Oh, wow, if you’ve not heard The Hold Steady before, you’re in for a treat. Led by one of America’s current preeminent songwriters Craig Finn, The Hold Steady combine the Minneapolis punk energy of The Replacements with the passion and sound of Bruce Springsteen to create an amazing (and very American) sound. Finn’s lyrics focus on drug addicts, broken relationships, faith and youth and sometimes a recurring cast of characters who typically live in Minneapolis and St. Paul.
I have two of the bands’ more recent albums in my library.
The first Hold Steady album we’ll listen to is Boys and Girls In America, their 2006 album. This album was apparently something of a commercial break-through for the band, though I think I didn’t become aware of them until much later – in fact, I think writing about “Let There Be Rock” by The Drive-By Truckers in October of 2009 might have been the thing that made me excited about the band (even though I downloaded the album in March of 2008, I probably hadn’t listened to it much at that point). Anyhow, its a mystery at this point what got me interested in the band.
Here we are five years after I downloaded the album and I finally have listened to it enough to not only like it, but to love it. I confess, most of the reason I’ve heard it so much this past month is that I’ve not had time to update this site, so its been the top album on my “Current Sad Clown Rep” playlist. Sometimes, lack of time has its advantages.
The opening verse of “Stuck Between Stations” is the theme of the entire album:
There are nights when I think Sal Paradise was right.
Boys and girls in America have such a sad time together.
Sucking off each other at the demonstrations
Making sure their makeup’s straight
Crushing one another with colossal expectations.
Dependent, undisciplined, and sleeping late.
Craig Finn is going to introduce us to a number of sad, lost characters who party hardy but can’t quite make connections with others, be it because of their addictions or insecurities. Finn introduces us to a woman who “was a really cool kisser and she wasn’t all that strict of a Christian” and “a damn good dancer but she wasn’t all that great of a girlfriend.” He then launches into an extended musing on the late poet John Berryman:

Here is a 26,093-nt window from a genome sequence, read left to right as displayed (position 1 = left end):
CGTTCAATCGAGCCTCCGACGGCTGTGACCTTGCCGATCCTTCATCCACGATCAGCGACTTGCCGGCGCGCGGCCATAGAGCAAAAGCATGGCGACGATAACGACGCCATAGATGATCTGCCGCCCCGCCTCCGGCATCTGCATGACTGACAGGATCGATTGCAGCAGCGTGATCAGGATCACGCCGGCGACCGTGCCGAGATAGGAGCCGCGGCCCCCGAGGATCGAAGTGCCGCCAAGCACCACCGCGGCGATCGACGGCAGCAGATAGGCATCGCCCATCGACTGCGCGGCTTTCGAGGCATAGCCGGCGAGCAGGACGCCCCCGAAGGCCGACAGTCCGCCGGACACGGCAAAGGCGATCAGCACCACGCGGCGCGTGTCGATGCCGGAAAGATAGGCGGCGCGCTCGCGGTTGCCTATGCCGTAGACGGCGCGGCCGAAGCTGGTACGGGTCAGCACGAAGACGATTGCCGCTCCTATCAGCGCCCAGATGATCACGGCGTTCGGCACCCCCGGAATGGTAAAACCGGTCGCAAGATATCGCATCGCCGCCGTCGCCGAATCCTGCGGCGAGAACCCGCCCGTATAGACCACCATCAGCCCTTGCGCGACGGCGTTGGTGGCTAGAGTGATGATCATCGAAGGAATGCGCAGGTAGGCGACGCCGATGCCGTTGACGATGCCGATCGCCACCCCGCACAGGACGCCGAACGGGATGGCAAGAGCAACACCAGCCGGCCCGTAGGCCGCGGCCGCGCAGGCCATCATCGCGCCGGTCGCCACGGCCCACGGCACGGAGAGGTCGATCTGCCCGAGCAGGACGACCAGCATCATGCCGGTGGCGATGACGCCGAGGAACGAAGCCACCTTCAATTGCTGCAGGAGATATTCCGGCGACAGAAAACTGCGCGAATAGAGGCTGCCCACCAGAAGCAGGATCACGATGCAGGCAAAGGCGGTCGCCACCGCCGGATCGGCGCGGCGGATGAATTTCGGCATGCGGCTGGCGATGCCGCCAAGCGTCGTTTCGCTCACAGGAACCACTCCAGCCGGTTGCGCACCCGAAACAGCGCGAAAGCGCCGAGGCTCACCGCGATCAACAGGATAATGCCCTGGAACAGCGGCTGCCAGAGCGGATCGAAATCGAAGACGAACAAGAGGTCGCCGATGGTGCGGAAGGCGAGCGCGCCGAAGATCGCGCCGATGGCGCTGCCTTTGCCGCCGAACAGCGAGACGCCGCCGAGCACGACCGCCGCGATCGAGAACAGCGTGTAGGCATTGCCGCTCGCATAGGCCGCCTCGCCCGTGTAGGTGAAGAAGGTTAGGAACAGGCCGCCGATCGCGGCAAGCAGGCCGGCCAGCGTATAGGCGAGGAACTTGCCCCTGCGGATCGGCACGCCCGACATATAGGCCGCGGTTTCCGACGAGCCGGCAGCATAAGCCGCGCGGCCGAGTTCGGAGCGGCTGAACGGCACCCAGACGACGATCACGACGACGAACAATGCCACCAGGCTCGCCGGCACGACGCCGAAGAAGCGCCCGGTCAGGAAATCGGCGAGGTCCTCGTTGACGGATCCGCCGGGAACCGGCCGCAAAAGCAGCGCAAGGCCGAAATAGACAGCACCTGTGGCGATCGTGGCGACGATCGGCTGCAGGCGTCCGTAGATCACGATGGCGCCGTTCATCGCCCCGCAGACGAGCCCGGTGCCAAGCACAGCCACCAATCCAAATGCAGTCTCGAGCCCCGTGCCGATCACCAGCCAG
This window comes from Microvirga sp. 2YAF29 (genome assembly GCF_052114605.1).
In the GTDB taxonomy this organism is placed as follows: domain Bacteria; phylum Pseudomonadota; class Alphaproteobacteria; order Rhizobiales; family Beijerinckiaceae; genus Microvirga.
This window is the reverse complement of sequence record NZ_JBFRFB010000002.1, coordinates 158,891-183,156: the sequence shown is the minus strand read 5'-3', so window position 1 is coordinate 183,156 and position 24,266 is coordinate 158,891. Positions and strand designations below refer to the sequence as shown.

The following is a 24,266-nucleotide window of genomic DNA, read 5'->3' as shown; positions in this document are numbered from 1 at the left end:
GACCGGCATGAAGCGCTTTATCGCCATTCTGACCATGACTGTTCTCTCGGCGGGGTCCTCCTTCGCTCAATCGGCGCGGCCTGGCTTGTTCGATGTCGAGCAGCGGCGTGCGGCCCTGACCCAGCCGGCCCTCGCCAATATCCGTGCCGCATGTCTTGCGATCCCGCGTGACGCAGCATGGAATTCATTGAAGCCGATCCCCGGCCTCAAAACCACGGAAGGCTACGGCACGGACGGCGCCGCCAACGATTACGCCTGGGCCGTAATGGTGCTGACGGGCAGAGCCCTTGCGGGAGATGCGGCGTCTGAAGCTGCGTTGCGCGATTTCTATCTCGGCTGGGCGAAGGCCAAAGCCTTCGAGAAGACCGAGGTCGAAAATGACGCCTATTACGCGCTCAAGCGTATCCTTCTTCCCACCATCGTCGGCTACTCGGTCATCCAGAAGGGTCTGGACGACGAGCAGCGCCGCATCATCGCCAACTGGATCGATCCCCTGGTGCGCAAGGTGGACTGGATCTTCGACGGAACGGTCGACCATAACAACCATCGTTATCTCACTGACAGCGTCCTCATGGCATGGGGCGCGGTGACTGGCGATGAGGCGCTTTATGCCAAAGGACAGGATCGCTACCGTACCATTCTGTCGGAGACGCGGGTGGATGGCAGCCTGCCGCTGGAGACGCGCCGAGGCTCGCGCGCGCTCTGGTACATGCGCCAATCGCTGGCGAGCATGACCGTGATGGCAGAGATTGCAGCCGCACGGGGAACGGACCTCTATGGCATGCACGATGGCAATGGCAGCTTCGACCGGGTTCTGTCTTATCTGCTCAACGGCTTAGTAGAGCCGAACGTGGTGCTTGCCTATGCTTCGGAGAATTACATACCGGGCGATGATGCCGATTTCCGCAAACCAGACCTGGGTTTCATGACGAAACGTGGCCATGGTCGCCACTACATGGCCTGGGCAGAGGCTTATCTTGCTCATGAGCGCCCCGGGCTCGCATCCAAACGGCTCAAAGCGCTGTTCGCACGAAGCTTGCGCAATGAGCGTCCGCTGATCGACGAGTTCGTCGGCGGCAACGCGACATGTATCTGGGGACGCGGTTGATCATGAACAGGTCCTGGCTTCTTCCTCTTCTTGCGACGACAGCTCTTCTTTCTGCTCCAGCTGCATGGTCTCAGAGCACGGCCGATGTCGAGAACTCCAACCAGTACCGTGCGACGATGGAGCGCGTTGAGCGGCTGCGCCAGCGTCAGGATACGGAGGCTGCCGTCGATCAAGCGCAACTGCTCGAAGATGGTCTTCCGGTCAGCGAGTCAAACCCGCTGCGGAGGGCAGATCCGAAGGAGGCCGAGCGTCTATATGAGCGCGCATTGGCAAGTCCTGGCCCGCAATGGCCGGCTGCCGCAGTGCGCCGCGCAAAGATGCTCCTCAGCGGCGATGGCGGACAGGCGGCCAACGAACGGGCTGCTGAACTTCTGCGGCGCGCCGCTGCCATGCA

The devil and John Berryman
Took a walk together.
They ended up on Washington
Talking to the river.
He said ‘I’ve surrounded myself with doctors
And deep thinkers.
But big heads with soft bodies
Make for lousy lovers’
There was that night that we thought John Berryman could fly.
But he didn’t
So he died.
She said ‘You’re pretty good with words
But words won’t save your life’
And they didn’t.
So he died.
Note the repetition of “didn’t/so he died” here. One of Finn’s frequent songwriting choices is to break your expectations about when things repeat – apparent choruses turn out to be verses, verses get repeated in unusual ways (or get immediately repeated), and lines come back with a new twist later in the song. You learn quickly to pay close attention to what he’s doing lyrically the more you listen to his work.
The Hold Steady do sometimes seem like “Craig Finn and The Nicollet Avenue Band” (with apologies to the E Street Band) but, you know, The E-Street band really makes Bruce Springsteen’s song sore and the same is true with the rest of The Hold Steady. Drummer Bobby Drake, guitarist Tad Kublar, bassist Galen Polivka and guitarist Steve Selvidge truly bring every song to glorious, full life.
“Stuck Between Stations” is an excellent introduction to the band and to Craig Finn’s lyrical style. I encourage you to listen to it loud and often.
I’m not linking their main site right now because its been marked as distributing malware. The odds are pretty good somebody added malicious code to their site. Having just experienced something like that here, I totally empathize with them and hope the site is up and clean soon. Here is a link to their seldom-update MySpace page.